The only answer I get is to enjoy the life we have, the conveniences we have, and take the risks that go along with it. My own life was saved because modern medicine has come up with an effective cure for leukemia. I could – should – ask, “Why do I have it so good?” or “How did God manage to bring Tuffy into our lives so we could enjoy his unique personality during a season when we most needed him?”
“The Lord giveth and the Lord taketh away.” Just think how many sermons and funeral messages have been preached about those few words. And because we know “Jesus wept” together with Mary and Martha about the loss of their brother, we know He sympathizes with us in our sorrows and loss, the huge ones and the little ones. He understands why I’m sad today.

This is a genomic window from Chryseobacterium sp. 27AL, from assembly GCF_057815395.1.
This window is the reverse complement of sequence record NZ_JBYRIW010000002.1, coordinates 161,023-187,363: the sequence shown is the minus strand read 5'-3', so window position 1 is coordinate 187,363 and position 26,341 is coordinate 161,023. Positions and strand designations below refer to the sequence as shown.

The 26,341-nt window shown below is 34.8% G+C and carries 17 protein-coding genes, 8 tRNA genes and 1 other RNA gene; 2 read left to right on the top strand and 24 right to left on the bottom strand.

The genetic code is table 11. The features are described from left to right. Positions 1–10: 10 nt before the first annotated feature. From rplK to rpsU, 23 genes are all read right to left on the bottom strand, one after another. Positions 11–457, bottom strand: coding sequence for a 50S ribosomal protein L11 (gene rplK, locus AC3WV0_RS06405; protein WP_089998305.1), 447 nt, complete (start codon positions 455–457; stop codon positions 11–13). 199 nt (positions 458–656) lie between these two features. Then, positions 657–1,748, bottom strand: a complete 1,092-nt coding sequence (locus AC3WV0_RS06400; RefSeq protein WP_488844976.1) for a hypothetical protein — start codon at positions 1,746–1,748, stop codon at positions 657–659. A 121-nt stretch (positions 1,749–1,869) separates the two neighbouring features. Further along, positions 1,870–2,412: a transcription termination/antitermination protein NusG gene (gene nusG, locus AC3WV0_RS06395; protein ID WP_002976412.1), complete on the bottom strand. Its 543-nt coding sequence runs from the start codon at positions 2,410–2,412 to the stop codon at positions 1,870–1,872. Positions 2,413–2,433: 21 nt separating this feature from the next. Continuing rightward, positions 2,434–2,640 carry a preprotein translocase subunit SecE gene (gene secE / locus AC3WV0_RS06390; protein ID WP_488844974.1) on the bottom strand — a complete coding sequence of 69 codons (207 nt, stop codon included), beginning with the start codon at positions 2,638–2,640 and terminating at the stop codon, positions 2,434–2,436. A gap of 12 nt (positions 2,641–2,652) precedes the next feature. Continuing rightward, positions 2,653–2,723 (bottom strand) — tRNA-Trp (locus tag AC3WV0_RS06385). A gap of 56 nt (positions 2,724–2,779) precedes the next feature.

In yesterday’s post I mentioned an old Japanese haiku legend about the haikai master, Saikaku: he supposedly composed 23,500 verses in 24 hours. So I compose an hour’s worth of verses myself. Here are a few “looking out my window” haiku:
in my garden an unwanted rooter pig weed
north wind this morning the scarecrow sheds his flowered shirt for a white pullover
two dozen sparrows cling to the caraganas ornamental visitors
What is so rare as a day in March, when sunshine knocks out stiff winter’s starch when the blanket of snow spills into a trickle and bloggers once faithful to post become fickle? Eschewing my blog I now lounge in the light and – making things worse – have been painting at night.
Spring came to our land last week. In a few days the temp went from -30 to +3. The citizens went from parkas to light jackets. We love the sunny skies and seeing more and more of our lawns appearing!